Fall means one thing for sure in Oklahoma – football

Fall is my favorite time of year.

The temperature gets cooler in the fall. Your wardrobe gets more interesting. The leaves on trees turn into spectacular colors.

Fall signals the holiday season, beginning with Labor Day, Halloween, Thanksgiving and then eventually Christmas and New Years. That’s five big holidays in four months.

And, of course, fall is known for football.

I probably spend too much time thinking about and watching football. That includes college football and the NFL.

When I was in high school, I was a big high school football fan but not so much any more. There are too many teams to follow and I just don’t have the time to go to Friday night games.

The last time I went to a high school game was more than 10 years ago when my oldest son was in the Memorial High School Marching Band. It was fun watching him perform and there is something special about being at an outdoor stadium on a crisp fall evening.

His younger brother and sister didn’t care much for me accompanying them to high school games, so I didn’t.

The college game is much more exciting. I love going to games at Tulsa University because no matter how far behind they might get, you can expect a run in the second half. It’s a shame that the Golden Hurricane field such a great team yet the stadium doesn’t sell out for home games.

Many times, Oklahoma and Oklahoma State fans could watch their teams on television and still make it to a TU game in person. That might make for a long day of football, but guess what – most of us guys don’t mind sitting in our living rooms and watching up to 10 hours of football on TV.

The drive to Stillwater to see Oklahoma State play is a nice little trip. I went to see OSU play Texas A&M a few years ago when the Aggies were still in the Big 12 Conference. I am not a big OSU fan but I do cheer for them in most games.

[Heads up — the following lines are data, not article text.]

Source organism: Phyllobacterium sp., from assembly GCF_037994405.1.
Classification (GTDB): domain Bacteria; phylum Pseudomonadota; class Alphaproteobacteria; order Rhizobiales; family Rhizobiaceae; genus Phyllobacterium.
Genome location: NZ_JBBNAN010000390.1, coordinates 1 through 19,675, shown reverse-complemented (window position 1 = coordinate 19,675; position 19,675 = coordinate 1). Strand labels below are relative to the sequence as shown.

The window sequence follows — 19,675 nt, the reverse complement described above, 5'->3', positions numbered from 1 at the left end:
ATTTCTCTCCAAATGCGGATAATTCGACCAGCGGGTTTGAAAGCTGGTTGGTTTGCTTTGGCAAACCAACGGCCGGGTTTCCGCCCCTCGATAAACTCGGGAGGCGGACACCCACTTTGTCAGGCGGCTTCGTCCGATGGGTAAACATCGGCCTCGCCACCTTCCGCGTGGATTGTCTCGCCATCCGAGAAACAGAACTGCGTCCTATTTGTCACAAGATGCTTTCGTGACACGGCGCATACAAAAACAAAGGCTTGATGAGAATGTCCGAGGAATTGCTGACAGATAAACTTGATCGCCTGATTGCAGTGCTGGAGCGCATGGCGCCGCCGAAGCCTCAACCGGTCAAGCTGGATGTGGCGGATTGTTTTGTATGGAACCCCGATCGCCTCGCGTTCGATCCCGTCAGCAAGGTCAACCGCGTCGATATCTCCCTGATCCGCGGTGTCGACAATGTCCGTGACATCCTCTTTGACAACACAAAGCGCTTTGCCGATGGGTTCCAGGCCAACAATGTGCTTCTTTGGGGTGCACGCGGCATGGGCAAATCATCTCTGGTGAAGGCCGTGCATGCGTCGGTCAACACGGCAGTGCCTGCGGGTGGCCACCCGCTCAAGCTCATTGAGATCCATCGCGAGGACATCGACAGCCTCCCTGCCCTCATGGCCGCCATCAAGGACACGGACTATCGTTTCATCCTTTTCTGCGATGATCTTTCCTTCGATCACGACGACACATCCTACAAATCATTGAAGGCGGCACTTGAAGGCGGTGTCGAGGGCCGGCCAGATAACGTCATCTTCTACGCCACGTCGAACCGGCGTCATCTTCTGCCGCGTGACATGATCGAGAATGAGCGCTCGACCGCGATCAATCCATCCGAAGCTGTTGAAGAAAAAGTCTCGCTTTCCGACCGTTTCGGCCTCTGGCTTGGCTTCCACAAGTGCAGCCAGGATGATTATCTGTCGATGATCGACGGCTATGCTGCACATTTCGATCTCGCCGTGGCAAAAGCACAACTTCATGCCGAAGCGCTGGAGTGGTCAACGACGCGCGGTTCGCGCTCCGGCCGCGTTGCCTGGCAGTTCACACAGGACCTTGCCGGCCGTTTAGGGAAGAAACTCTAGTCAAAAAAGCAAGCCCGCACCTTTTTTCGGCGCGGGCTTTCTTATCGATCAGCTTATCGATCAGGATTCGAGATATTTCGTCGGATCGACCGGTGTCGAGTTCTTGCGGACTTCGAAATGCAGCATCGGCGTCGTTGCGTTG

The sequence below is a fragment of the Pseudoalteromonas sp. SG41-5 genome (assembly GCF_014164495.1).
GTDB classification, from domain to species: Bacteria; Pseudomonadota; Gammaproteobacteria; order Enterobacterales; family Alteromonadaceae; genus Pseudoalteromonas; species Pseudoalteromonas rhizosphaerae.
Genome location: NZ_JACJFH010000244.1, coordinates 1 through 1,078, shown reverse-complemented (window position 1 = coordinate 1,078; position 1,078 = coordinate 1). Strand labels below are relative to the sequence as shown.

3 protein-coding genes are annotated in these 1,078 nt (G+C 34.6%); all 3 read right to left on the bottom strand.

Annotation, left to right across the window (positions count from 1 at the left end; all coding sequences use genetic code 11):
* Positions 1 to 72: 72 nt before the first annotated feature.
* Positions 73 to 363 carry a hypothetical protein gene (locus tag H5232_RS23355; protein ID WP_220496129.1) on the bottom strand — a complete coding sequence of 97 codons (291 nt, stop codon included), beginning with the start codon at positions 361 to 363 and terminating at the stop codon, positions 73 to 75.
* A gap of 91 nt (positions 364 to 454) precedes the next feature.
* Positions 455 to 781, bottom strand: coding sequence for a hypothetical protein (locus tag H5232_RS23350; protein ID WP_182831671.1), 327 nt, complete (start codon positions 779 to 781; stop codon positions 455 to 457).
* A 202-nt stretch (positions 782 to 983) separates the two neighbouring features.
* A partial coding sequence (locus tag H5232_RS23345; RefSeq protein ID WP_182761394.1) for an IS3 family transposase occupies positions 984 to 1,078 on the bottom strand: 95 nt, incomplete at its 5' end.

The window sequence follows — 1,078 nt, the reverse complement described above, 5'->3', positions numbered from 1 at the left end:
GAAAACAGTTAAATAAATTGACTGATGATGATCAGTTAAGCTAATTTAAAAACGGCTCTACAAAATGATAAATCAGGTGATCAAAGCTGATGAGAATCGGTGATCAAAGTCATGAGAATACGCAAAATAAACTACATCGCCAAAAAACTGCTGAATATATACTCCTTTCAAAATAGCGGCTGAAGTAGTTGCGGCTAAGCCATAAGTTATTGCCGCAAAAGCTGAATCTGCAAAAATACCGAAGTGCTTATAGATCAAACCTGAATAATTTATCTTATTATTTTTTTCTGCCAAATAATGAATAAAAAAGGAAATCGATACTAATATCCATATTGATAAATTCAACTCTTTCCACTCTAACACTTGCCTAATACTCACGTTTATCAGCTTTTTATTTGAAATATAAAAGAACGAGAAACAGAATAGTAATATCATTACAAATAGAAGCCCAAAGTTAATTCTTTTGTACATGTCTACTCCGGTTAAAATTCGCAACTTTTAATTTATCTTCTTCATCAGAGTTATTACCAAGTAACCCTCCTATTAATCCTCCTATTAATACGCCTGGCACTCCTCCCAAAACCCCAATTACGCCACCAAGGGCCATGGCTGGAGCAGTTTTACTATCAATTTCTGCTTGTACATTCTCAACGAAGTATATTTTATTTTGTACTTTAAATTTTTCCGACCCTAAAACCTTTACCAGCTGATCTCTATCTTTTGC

The pageantry around Stillwater on gameday is exciting and unique. I went to a Bedlam Game (OSU versus OU) back in the 1970s and that whole city was rockin’ and rollin’.

I also went to a Bedlam wrestling match 40 years ago and I had never been in such an electrified atmosphere as Gallagher Hall in Stillwater.

Going to an OU game in Norman is a major accomplishment. It’s 130 miles from my house to the stadium. Before a game, the traffic on the Turner Turnpike is unusually heavy and it builds as the kickoff grows closer. I have heard in the past that as many as 10,000 fans come from the Tulsa area each week to see OU play in Norman.

The real traffic snafu is between I-40 near Downtown Oklahoma City and the OU campus. My plan is always to get through that stretch at least 2 1/2 hours before kickoff. If you come later than that, you will get trapped in traffic.

One good strategy is to exit the Turner Turnpike and then go east on I-40 until you reach Sooner Road – which goes straight into Norman. You have to stop for traffic lights and you will hit a traffic jam on the northern side of Norman but it is much better than I-35 an hour before game time.

Getting out of Norman after a game is tricky. If the game is a blowout, a good portion of the crowd will leave at the start of the fourth quarter and that eases traffic.

If it is a tight game, most everyone stays and the traffic is terrible just after the game. In that case, we hang around the campus for an hour and two and let the traffic die down. There’s really no reason to leave right away unless it is a night game and you want to get back to Tulsa before 2 a.m.

Fortunately, almost all of the OU and OSU games are on television and a lot of TU games are. All three schools’ games are broadcast on radio in the Tulsa market but it has been years since I listened to a game on the radio.

If a game is on pay-per-view, that is cheaper than buying a ticket. And if you are really cheap, you will find a buddy or two and split the cost of the pay-per-view. Or, you can go to sports bar/restaurant and linger over your dinner for three hours while you watch the game.

Some people hate football and I understand why. It is a dangerous sport for the players. It is a time waster for fans. And it’s expensive.

But it is almost fall in Oklahoma and that means it’s time for some football.